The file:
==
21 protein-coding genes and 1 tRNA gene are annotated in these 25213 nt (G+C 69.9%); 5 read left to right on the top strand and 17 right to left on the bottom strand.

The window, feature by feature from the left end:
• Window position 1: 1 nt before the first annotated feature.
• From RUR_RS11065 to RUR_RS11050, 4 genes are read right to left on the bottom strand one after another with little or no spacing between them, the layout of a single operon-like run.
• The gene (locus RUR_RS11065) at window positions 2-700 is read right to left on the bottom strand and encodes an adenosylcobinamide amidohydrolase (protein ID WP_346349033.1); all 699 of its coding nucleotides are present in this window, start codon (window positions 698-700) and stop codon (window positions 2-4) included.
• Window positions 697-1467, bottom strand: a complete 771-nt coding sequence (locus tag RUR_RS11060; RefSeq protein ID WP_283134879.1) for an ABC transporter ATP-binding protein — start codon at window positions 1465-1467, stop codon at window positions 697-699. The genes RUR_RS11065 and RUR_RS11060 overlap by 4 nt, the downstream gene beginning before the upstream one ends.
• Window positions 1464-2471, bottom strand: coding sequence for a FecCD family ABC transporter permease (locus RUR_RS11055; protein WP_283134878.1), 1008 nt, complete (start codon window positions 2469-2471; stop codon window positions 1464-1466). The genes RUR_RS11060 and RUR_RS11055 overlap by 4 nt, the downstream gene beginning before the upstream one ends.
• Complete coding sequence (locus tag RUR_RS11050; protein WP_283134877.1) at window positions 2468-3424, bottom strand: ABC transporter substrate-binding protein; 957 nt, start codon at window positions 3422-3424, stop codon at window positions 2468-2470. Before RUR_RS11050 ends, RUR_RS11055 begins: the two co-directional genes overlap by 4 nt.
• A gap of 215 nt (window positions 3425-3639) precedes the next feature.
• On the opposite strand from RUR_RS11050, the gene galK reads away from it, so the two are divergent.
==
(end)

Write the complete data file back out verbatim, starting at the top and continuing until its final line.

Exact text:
21 protein-coding genes and 1 tRNA gene are annotated in these 25213 nt (G+C 69.9%); 5 read left to right on the top strand and 17 right to left on the bottom strand.

The window, feature by feature from the left end:
• Window position 1: 1 nt before the first annotated feature.
• From RUR_RS11065 to RUR_RS11050, 4 genes are read right to left on the bottom strand one after another with little or no spacing between them, the layout of a single operon-like run.
• The gene (locus RUR_RS11065) at window positions 2-700 is read right to left on the bottom strand and encodes an adenosylcobinamide amidohydrolase (protein ID WP_346349033.1); all 699 of its coding nucleotides are present in this window, start codon (window positions 698-700) and stop codon (window positions 2-4) included.
• Window positions 697-1467, bottom strand: a complete 771-nt coding sequence (locus tag RUR_RS11060; RefSeq protein ID WP_283134879.1) for an ABC transporter ATP-binding protein — start codon at window positions 1465-1467, stop codon at window positions 697-699. The genes RUR_RS11065 and RUR_RS11060 overlap by 4 nt, the downstream gene beginning before the upstream one ends.
• Window positions 1464-2471, bottom strand: coding sequence for a FecCD family ABC transporter permease (locus RUR_RS11055; protein WP_283134878.1), 1008 nt, complete (start codon window positions 2469-2471; stop codon window positions 1464-1466). The genes RUR_RS11060 and RUR_RS11055 overlap by 4 nt, the downstream gene beginning before the upstream one ends.
• Complete coding sequence (locus tag RUR_RS11050; protein WP_283134877.1) at window positions 2468-3424, bottom strand: ABC transporter substrate-binding protein; 957 nt, start codon at window positions 3422-3424, stop codon at window positions 2468-2470. Before RUR_RS11050 ends, RUR_RS11055 begins: the two co-directional genes overlap by 4 nt.
• A gap of 215 nt (window positions 3425-3639) precedes the next feature.
• On the opposite strand from RUR_RS11050, the gene galK reads away from it, so the two are divergent.